READINGS: Isaiah 52:7-10/ Hebrews 1:1-6/ John 1:1-18
Christmas Day

Whereas the fortunate shepherds of Bethlehem got to know of the birth of our Saviour Jesus Christ through the announcement by an angel, the chosen wise men were aided by a star. Despite the apparent difference in the channels of their knowledge, the shepherds and wise men had something in common – namely, it was by God’s favour or grace that they got to know of our Saviour’s birth.

Beloved, we did not hear an angel announce to us the Saviour’s birth nor were we led by a visible star to see Him, but we also have the grace of God – that which was common to both the shepherds and wise men. Thus, St. Paul writes: ‘Beloved, the grace of God has appeared for the salvation of all’ (Titus 2:11; second reading of Christmas Night Mass).

Beloved, if our knowledge of the birth of Christ is by God’s grace (favour) and not by our own merits or efforts, then we should live soberly. This is affirmed, once again, by St. Paul: the grace of God trains ‘us to renounce irreligion and worldly passions, and to live sober, upright, and godly lives in this world’ (Titus 2:11-12).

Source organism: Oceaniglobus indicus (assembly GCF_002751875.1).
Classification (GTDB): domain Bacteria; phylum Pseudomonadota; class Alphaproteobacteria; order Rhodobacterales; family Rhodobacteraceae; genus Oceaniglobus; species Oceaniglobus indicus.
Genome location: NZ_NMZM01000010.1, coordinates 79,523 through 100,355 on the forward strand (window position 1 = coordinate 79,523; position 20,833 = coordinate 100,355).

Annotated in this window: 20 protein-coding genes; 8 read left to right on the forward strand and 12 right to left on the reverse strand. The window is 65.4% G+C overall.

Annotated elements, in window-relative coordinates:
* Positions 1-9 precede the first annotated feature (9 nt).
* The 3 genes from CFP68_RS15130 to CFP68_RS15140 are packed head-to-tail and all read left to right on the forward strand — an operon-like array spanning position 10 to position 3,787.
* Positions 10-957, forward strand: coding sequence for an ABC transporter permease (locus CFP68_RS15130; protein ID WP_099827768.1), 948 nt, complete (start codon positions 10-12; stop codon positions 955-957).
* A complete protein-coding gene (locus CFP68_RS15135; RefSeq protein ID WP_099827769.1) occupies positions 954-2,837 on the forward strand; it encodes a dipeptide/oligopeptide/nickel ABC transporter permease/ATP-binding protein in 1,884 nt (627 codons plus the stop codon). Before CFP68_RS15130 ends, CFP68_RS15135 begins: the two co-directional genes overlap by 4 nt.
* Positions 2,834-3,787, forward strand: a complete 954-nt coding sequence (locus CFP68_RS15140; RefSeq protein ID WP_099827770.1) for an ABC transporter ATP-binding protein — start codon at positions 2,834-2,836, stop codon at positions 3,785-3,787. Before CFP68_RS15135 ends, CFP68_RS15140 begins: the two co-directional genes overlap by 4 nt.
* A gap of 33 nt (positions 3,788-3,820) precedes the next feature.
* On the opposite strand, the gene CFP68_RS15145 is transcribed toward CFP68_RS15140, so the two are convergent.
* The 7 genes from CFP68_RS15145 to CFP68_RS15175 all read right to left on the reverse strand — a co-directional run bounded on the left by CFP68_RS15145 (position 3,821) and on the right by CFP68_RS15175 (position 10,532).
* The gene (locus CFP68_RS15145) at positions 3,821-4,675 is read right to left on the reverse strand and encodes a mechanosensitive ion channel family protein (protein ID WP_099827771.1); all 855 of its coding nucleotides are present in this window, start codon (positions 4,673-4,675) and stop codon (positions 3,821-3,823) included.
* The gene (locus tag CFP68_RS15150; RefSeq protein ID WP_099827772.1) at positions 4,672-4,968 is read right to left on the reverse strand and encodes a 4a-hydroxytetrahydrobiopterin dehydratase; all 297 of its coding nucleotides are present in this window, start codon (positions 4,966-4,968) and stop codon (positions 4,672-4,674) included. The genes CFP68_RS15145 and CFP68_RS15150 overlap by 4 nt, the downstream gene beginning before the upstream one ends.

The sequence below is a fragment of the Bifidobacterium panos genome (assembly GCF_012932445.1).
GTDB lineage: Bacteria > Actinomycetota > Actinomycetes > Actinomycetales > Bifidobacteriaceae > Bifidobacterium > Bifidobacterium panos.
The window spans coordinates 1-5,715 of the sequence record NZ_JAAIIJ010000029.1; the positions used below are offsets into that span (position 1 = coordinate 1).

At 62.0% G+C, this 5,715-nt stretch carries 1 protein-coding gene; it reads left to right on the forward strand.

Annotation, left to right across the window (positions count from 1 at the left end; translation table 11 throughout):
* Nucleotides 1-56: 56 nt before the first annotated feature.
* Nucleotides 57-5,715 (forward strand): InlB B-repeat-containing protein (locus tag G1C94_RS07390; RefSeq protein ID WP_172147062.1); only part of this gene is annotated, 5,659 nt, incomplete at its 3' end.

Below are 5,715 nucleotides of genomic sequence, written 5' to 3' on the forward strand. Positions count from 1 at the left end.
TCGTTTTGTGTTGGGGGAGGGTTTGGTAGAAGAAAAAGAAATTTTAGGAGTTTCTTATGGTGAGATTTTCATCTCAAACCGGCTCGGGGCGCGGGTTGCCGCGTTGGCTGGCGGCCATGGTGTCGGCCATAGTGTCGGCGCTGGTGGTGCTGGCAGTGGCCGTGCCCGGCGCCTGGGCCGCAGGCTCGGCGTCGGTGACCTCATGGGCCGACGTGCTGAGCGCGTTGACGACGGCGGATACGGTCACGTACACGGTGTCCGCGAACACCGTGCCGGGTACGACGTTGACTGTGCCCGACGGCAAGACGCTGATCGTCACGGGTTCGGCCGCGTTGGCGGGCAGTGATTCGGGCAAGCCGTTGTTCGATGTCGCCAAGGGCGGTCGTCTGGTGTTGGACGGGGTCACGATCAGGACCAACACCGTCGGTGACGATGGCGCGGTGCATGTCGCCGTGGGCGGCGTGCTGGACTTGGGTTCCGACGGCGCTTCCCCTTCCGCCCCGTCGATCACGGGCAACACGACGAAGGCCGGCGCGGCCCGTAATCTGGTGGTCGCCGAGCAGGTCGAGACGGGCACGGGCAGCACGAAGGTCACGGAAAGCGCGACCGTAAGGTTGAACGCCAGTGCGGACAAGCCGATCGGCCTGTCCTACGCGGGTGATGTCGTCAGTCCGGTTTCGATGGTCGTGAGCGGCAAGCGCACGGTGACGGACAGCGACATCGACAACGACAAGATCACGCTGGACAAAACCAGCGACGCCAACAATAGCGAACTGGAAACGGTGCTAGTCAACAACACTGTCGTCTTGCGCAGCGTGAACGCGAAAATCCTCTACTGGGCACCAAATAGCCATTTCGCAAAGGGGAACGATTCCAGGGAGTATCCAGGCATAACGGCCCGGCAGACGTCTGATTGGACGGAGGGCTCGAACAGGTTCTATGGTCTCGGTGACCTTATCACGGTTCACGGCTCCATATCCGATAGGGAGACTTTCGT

Though this admonition of St. Paul applies to our whole Christian way of life, it is very crucial for the celebration of Christmas, the birth of Christ. The way many celebrate Christmas in our time is anything but soberness and godliness. In fact, for many people, Christmas season is when they get drunk and display all kinds of ungodliness.

Furthermore, the aggressive nature of modern commercialization seems to further relegate the spiritual value of Christmas to the background. For instance, some Christmas cards say nothing about Christ’s birth or even mention ‘Christmas’; they simply say, ‘Season’s greetings’. Where is Christ, the reason for the season in this case?